FAMI: Day 4 – Wrapping things up

Four full July days spent at Mount Sinai Medical Center in New York learning about human anatomy. Four full days of being an occasionally overwhelmed-by-information student, and being impressed and awed to see and touch the nerves, muscles and bones inside a human body. I understand why there were folks who had returned for their second taste of FAMI; there was even one person attending for her third time!

On this last day, a sunny summer Sunday, the exuberantly passionate anatomist Dr Laitman tried to put what we had been studying into an evolutionary and comparative context. One of Laitman’s pet peeves is how people treat their feet. Turns out that the arches in our feet are extremely important in helping us stand using the least amount of energy, because no muscles are needed in the process. However, pop on a pair of high heels, and you need approximately 40 muscles to stand.

What does it matter how many muscles we use? As Dr Laitman explained, “other animals are reliant on muscles; humans rely on skeletal structure and ligaments. Therefore, we can conserve energy and use it for higher cortical functions.”

Just how did we get to our standing position and our walking procedure? Here’s the timeline sketched out by Dr Laitman:

  • 60 millions years ago – primates, our earliest ancestors, had four appendages that functioned as four feet or four hands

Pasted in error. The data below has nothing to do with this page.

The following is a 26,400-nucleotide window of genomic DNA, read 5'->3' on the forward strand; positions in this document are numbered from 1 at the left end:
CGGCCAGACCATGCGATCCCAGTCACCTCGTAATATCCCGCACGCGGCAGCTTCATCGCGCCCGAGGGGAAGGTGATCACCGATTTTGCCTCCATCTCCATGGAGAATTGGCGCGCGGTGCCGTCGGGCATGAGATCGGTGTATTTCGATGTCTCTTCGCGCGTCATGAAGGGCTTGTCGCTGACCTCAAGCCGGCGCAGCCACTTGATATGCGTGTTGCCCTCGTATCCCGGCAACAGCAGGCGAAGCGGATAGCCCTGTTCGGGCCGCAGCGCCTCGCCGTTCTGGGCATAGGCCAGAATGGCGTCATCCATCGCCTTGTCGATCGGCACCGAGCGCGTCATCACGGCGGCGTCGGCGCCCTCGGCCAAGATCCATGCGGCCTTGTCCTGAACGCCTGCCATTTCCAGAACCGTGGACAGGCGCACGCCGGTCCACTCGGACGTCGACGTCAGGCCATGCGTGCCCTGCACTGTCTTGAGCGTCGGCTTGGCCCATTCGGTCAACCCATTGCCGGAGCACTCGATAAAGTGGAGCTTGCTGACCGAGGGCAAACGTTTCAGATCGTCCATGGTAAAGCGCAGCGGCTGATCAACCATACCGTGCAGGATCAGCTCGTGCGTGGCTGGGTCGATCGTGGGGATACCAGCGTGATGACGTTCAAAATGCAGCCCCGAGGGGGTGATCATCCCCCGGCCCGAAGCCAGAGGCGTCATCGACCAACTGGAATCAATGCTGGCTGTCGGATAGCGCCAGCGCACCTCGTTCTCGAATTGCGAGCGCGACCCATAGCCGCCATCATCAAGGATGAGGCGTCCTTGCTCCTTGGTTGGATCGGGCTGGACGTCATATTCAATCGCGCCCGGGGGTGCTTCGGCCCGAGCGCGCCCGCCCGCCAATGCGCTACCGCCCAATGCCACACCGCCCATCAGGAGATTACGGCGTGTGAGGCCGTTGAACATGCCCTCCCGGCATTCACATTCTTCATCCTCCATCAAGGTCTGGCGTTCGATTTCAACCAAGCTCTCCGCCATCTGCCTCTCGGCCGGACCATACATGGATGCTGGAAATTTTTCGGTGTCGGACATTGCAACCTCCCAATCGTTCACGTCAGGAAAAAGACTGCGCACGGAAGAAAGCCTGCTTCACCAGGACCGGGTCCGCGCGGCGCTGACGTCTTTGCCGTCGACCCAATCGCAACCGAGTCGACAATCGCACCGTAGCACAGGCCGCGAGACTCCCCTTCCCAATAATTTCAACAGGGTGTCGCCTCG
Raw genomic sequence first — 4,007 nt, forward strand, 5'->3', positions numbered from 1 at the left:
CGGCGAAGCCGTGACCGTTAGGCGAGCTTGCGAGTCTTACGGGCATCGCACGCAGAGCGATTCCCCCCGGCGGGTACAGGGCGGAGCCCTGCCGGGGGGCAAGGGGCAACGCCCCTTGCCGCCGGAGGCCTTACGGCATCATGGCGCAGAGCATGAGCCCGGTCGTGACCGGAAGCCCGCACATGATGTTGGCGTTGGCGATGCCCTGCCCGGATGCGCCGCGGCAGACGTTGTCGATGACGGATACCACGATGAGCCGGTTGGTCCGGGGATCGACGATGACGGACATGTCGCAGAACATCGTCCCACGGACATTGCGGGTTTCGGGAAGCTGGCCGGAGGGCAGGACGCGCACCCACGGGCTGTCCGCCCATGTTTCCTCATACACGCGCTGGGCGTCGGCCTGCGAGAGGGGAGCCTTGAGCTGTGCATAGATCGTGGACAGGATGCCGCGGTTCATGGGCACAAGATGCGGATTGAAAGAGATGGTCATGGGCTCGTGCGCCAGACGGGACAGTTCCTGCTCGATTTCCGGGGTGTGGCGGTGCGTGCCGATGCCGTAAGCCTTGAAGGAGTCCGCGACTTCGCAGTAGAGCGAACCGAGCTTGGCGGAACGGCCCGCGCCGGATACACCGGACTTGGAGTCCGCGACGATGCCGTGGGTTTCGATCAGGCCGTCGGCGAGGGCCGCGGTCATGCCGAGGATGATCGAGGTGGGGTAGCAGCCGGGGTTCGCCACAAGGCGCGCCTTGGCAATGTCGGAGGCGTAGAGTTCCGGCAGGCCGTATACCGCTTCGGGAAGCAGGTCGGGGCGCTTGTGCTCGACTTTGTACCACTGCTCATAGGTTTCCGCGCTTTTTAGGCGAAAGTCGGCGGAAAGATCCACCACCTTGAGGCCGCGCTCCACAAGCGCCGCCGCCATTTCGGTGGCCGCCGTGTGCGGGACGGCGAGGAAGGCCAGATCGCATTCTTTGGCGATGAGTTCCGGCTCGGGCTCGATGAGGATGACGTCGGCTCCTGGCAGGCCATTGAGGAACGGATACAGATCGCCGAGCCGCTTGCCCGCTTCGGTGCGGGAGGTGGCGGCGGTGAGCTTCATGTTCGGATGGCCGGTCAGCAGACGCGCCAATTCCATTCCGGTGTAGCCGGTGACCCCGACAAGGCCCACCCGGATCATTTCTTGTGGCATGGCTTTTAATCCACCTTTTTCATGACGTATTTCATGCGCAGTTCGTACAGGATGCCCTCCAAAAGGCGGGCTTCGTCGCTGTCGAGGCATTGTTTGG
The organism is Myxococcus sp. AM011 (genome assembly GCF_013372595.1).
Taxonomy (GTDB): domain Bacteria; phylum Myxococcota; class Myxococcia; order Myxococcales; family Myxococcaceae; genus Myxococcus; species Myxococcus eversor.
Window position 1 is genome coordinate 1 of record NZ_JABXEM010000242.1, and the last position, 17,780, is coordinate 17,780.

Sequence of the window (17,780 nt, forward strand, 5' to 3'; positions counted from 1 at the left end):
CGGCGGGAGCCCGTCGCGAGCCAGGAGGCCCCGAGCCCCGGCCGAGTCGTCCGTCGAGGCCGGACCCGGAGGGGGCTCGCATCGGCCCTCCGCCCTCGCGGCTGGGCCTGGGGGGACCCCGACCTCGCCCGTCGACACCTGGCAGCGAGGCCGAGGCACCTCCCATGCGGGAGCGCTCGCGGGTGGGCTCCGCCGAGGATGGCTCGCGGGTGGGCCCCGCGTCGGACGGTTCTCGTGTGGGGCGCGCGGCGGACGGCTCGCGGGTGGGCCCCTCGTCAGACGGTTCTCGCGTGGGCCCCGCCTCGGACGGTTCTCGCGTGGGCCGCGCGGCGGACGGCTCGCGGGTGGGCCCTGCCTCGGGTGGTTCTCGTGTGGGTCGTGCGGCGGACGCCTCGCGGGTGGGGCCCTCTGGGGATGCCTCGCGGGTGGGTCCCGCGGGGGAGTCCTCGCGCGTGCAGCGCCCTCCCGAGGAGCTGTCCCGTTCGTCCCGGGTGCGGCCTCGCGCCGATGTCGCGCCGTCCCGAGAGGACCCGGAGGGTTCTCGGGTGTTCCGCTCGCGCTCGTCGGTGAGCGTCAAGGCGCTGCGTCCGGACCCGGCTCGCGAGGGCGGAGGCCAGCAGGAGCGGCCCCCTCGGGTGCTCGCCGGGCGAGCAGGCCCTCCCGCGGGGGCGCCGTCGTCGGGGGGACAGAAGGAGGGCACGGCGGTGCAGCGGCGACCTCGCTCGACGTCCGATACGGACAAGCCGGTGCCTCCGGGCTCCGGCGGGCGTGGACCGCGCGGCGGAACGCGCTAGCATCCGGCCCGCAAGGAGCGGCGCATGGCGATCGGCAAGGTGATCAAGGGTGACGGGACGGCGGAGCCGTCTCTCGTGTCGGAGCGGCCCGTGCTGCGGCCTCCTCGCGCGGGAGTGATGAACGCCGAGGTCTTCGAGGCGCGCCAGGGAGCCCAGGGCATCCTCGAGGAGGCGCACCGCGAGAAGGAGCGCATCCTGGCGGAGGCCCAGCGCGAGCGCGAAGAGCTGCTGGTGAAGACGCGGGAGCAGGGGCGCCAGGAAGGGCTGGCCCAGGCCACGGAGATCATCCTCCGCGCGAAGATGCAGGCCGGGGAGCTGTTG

• 30 million years ago – monkeys ambulated on all fours but also used their front feet as hands
  • 20 million years ago – in order to brachiate (swing through trees), lesser apes such as Gibbons developed dexterous hands and fingers
  • 12 million years ago – great apes, among them our closest relatives the gorillas, were able to brachiate when younger and smaller, and utilized their front knuckles in what is called knuckle walking
  • 4 million years ago – there were “habitual bipeds“, animals that used their rear appendages for walking
During all this time, there was

progressive improvement and refinement of walking

from the “quadripedal stance to knuckle walking and brachiating to bipeds.” Now here’s the kicker, if you did not already know – our body, our basic human anatomy, was designed for a mere 25 to 30 year life span.

So here we are several million years later, and what do some of us put on our feet? Yes, that is a 3 inch heel! Purchased 12 years ago. Last worn for this photo shoot, but prior, hmm, too long ago to recall.

Dr Laitman’s request to us all:

Respect your body. Understand what it was not designed to do.

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